Cybersecurity news provided by NetworkTigers on Monday, 19 July 2021.
CLAREMONT, CA — Virginia Tech suffers cyberattacks, Biden administration launches new cybersecurity programs, Alabama county employees may have had data exposed, Russian Defense Ministry site hacked, Connecticut law now protects patient data, Qrypt unveils Quantum Data at Rest security application, Instagram’s new Security Checkup helps users secure accounts, fashion retailer Guess suffers ransomware attack, Iowa-based health clinic’s data exposed, former employees say Kaseya knew about vulnerabilities, Iran’s transport ministry attacked for second time in two days.
Virginia Tech suffers cyberattacks
Virginia Tech has reported that it suffered two cyber attacks, the second of which was due to its usage of the recently hacked Kaseya company. While the attacks attempted to pilfer sensitive personal data, the university says that neither hack made it far enough to do so. The first attack has been completely cleaned up while the effects of the second, Kaseya-related effort are still being addressed. Read more.
Biden administration launches new cybersecurity programs
The Biden administration has announced new programs that are designed to help mitigate cyber threats and bolster security. One program rewards individuals up to $10 million for information leading to the identification or location of a cybercriminal. Additional programs include new goals such as consolidated resources for information regarding ransomware. Read more.
Alabama county employees may have had data exposed
Alabama’s Mobile County has reported that a cyberattack in May has possibly exposed employee data. The county has provided affected employees with information regarding identity and credit card theft protection. The hack resulted in the county shutting down their computer systems for three days while a third party ensured that malware was removed and the network was safe to resume operation. Read more.
Russian Defense Ministry site hacked
According to sources, Russia’s Defense Ministry site suffered a cyberattack that was carried out by a source outside of the country. The site has been restored and at this point the only negative effects experienced have been difficulty accessing the site’s content. The Defense Ministry has said that no damage to the operational or technical infrastructure of the site has taken place. Read more.
Connecticut law now protects patient data
Connecticut lawmakers have passed a law that broadens the state’s privacy regulations to now include patient data and medical information. The intent of the expansion is to broaden the range of scenarios in which individuals who have had their data compromised are required to be notified. The bill also shortens the amount of time allowed between a breach and the required notification. Read more.
Qrypt unveils Quantum Data at Rest security application
Cryptographic quantum security solutions leader Qrpyt has unveiled its Quantum Data at Rest (QDAR) application. This new application allows businesses to create the same kind of “air-gapped” security used by agencies such as the CIA. Many of today’s companies that use communication platforms are also their own data encryption platforms. QDAR gives companies like Slack or Microsoft Teams the ability to separate their communication service from their encryption. This creates a scenario where hackers would be required to breach two platforms at the same time to steal data as opposed to just one. Read more.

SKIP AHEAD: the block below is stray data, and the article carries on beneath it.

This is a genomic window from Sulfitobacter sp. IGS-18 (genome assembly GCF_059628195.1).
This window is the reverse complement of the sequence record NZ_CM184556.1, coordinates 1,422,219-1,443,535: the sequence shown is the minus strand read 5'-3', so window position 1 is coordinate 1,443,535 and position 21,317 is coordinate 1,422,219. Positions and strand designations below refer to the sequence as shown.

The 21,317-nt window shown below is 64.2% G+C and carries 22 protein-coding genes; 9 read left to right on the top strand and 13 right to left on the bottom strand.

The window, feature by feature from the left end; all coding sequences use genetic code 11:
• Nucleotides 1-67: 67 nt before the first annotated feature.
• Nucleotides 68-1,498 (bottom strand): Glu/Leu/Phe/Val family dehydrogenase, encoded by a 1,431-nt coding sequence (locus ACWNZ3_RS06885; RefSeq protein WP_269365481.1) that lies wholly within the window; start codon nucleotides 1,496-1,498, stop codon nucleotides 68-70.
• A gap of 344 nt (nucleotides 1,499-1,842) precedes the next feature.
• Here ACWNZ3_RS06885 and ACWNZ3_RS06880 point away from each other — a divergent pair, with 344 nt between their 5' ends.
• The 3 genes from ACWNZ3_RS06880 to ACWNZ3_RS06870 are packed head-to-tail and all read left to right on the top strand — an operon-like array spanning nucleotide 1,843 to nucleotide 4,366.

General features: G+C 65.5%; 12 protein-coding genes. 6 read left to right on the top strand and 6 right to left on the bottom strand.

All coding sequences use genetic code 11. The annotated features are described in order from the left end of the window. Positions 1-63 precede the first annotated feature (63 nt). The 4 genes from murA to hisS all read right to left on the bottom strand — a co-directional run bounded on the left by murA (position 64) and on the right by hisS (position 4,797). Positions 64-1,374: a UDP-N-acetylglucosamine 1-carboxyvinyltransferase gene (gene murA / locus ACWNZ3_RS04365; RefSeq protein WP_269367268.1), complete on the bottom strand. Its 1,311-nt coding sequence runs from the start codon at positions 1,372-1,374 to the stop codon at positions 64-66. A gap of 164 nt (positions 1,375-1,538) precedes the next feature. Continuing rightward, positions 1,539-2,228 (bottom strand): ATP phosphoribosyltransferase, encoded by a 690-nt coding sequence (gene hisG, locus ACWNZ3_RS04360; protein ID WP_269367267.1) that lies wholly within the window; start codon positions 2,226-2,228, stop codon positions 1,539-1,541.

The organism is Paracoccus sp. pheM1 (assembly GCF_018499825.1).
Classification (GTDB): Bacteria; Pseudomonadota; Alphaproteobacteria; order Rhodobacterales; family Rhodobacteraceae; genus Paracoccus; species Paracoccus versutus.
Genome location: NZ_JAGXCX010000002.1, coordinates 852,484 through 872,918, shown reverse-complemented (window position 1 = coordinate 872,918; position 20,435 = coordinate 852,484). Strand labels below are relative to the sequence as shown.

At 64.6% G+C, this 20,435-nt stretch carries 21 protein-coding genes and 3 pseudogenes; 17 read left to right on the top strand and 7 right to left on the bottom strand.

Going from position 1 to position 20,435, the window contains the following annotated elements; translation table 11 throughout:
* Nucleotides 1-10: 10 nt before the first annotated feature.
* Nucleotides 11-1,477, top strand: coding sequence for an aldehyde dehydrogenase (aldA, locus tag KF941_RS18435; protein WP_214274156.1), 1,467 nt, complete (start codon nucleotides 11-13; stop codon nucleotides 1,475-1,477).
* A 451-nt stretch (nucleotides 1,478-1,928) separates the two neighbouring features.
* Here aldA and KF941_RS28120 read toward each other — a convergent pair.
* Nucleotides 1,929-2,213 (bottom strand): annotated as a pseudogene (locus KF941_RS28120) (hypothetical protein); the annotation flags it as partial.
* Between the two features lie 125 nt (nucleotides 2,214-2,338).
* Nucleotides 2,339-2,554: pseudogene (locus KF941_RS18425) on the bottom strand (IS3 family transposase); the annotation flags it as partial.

Instagram’s new Security Checkup helps users secure accounts
Instagram is launching a new feature called Security Checkup that is designed to help users secure their accounts in the event of a hack. Security Checkup will prompt users to view login records, verify contact information, and review other profile info. Instagram has developed the new feature in the wake of a recent uptick in phishing and scam attempts on the platform. Read more.
Fashion retailer Guess suffers ransomware attack
Fashion retailer Guess has confirmed that it suffered a ransomware attack earlier this year. The breach was active from Feb. 2 to Feb. 23 and has reportedly exposed customer data for an unspecified number of individuals. Data potentially breached includes Social Security numbers, driver’s license numbers, passport information, and more. Guess is offering free monitoring services for those affected. Read more.
Iowa-based health clinic’s data exposed
Iowa’s Peoples’ Community Health Clinic has notified patients that their data may have been exposed in a cyberattack in which an outside user gained access to one of the clinic’s email accounts. Currently, no attempted misuse of any data has been detected. The facility has contacted affected individuals and is providing free identity theft monitoring services as well as encouraging vigilance. Read more.
Former employees say Kaseya knew about vulnerabilities
Between 2017 and 2020, former Kaseya employees allege that they had informed their higher ups on multiple occasions of vulnerabilities within the company’s system. The workers claim that Kaseya was satisfied with less-than-optimal code, and often failed to patch old or outdated software. The system that hackers used to gain access to the company is said to have been “antiquated” and badly in need of replacement. Read more.
Iran’s transport ministry attacked for second time in two days
A day after Iran’s rail system was attacked by hackers, disrupting mass transit by posting fraudulent messages on boards throughout the nation, computer systems for the country’s Ministry of Roads and Urban Development were taken down. The attack has resulted in many websites and web portals going offline. Iran has not made any official statement about who may be responsible for the attacks. Read more.
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